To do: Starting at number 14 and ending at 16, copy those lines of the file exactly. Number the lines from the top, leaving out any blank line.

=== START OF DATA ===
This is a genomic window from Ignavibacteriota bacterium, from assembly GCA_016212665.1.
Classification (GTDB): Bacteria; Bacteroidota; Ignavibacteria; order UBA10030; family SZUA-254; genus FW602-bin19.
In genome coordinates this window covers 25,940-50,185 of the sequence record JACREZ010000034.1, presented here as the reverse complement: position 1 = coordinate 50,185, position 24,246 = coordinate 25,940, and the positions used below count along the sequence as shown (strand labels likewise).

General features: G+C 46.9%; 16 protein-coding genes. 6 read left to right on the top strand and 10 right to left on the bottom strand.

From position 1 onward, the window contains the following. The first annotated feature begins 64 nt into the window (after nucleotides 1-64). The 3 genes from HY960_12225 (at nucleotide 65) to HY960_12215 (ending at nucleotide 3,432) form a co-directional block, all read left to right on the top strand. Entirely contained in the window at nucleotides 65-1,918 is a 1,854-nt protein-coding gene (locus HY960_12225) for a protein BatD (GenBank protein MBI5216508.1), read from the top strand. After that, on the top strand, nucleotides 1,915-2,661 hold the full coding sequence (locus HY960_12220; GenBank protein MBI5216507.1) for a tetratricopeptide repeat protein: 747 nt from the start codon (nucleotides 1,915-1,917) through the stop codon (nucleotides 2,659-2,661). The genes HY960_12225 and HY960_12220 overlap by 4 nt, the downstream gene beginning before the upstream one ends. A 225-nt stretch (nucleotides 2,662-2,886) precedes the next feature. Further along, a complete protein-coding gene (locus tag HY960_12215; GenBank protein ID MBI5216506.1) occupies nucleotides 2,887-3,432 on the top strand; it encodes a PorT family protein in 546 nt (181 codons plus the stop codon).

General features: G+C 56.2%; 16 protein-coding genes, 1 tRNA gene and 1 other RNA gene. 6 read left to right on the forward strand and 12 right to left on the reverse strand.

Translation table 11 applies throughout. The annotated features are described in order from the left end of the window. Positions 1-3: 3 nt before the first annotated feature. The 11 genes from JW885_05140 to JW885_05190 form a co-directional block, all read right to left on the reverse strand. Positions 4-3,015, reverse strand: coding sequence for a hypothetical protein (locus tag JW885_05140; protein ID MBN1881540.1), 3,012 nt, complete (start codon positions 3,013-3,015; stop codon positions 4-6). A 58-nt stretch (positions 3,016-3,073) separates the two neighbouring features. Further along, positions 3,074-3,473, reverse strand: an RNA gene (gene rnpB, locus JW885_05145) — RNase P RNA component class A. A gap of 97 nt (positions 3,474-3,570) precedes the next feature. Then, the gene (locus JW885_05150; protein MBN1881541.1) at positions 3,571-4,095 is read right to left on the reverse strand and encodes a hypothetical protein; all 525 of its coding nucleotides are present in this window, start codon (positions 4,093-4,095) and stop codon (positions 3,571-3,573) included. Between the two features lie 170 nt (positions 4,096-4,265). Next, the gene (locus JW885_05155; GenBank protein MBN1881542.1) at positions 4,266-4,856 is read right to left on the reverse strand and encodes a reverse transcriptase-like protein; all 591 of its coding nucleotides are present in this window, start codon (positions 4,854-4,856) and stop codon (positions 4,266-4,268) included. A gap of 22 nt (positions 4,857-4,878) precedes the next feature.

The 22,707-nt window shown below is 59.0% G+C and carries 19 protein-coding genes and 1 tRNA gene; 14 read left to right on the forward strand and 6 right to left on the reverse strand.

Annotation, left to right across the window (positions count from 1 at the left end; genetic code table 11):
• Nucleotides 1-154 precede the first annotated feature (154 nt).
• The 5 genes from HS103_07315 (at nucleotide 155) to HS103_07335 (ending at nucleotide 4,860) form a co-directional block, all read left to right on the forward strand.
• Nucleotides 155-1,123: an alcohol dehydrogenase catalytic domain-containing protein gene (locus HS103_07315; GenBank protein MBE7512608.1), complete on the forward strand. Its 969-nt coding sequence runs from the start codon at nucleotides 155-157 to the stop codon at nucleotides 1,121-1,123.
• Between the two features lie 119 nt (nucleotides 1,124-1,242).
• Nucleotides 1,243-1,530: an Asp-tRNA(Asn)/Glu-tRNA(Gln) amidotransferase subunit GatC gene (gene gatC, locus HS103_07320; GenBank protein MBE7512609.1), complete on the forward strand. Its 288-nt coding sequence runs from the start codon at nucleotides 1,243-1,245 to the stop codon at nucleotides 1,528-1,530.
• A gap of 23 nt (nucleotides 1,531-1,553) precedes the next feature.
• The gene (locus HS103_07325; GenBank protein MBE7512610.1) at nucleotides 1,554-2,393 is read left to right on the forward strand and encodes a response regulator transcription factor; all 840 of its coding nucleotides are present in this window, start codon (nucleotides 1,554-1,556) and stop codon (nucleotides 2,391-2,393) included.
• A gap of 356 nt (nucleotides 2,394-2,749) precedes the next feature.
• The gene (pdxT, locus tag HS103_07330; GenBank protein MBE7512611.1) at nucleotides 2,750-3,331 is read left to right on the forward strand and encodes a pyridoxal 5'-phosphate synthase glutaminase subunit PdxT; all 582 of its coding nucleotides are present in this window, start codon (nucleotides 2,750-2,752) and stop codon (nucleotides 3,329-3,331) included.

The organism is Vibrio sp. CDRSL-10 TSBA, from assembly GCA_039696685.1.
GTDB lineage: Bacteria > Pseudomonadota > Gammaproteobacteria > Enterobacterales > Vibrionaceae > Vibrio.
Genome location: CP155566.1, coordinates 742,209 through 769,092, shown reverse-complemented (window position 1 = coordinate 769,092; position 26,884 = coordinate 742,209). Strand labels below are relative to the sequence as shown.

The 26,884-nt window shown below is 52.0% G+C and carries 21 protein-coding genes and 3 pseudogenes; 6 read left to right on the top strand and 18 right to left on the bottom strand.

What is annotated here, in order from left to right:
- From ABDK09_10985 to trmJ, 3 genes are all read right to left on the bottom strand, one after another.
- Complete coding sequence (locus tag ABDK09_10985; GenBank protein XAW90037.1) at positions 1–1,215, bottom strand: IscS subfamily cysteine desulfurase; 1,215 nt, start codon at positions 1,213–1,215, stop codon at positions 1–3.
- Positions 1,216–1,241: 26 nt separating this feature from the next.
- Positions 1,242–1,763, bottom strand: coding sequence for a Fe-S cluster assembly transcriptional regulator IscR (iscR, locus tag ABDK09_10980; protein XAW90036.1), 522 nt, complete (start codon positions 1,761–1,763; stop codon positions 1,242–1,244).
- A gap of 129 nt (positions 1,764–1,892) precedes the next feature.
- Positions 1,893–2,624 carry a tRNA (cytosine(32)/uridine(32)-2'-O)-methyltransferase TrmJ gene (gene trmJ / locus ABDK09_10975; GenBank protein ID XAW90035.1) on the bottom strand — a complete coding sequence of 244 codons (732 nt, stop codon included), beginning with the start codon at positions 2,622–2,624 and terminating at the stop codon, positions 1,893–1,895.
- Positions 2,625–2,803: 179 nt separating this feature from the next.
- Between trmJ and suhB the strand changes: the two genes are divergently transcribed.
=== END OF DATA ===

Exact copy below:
• Nucleotides 1,243-1,530: an Asp-tRNA(Asn)/Glu-tRNA(Gln) amidotransferase subunit GatC gene (gene gatC, locus HS103_07320; GenBank protein MBE7512609.1), complete on the forward strand. Its 288-nt coding sequence runs from the start codon at nucleotides 1,243-1,245 to the stop codon at nucleotides 1,528-1,530.
• A gap of 23 nt (nucleotides 1,531-1,553) precedes the next feature.
• The gene (locus HS103_07325; GenBank protein MBE7512610.1) at nucleotides 1,554-2,393 is read left to right on the forward strand and encodes a response regulator transcription factor; all 840 of its coding nucleotides are present in this window, start codon (nucleotides 1,554-1,556) and stop codon (nucleotides 2,391-2,393) included.